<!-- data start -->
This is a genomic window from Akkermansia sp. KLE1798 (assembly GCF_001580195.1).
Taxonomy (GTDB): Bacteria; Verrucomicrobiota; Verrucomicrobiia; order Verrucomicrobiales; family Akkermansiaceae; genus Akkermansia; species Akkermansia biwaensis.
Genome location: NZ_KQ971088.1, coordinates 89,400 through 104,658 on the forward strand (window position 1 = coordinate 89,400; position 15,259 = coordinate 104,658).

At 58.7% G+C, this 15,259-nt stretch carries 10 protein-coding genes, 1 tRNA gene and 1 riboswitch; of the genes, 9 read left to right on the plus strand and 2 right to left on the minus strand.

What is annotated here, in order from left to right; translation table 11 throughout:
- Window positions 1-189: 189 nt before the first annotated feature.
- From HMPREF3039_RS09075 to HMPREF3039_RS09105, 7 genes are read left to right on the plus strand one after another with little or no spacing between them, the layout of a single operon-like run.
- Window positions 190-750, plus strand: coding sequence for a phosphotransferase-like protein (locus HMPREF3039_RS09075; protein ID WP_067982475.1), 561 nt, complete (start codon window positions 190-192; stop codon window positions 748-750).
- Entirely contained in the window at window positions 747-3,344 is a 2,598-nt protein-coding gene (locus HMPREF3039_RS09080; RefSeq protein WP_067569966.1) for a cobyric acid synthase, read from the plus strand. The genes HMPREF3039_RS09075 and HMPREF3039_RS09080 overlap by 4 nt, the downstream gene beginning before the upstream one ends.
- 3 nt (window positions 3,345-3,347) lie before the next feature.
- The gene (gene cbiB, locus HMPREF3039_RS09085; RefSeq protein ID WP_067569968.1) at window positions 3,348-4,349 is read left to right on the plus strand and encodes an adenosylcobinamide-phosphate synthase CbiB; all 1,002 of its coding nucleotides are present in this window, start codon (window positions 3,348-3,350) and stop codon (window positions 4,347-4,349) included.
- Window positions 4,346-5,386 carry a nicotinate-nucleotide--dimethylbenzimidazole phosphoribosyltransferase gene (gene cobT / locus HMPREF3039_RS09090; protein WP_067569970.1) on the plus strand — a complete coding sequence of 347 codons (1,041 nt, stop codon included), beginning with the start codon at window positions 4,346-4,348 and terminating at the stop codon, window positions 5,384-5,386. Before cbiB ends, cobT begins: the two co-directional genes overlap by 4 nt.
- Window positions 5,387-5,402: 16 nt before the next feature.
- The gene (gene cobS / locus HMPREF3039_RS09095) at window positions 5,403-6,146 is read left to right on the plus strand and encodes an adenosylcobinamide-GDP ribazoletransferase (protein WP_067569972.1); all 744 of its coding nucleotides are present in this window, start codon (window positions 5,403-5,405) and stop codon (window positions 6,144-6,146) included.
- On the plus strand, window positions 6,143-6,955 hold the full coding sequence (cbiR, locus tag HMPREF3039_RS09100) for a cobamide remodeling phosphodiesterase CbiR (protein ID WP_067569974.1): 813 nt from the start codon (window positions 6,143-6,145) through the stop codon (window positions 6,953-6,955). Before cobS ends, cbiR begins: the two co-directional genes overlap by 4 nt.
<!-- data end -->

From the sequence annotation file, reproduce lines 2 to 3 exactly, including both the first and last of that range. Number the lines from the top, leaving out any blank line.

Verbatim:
Taxonomy (GTDB): Bacteria; Verrucomicrobiota; Verrucomicrobiia; order Verrucomicrobiales; family Akkermansiaceae; genus Akkermansia; species Akkermansia biwaensis.
Genome location: NZ_KQ971088.1, coordinates 89,400 through 104,658 on the forward strand (window position 1 = coordinate 89,400; position 15,259 = coordinate 104,658).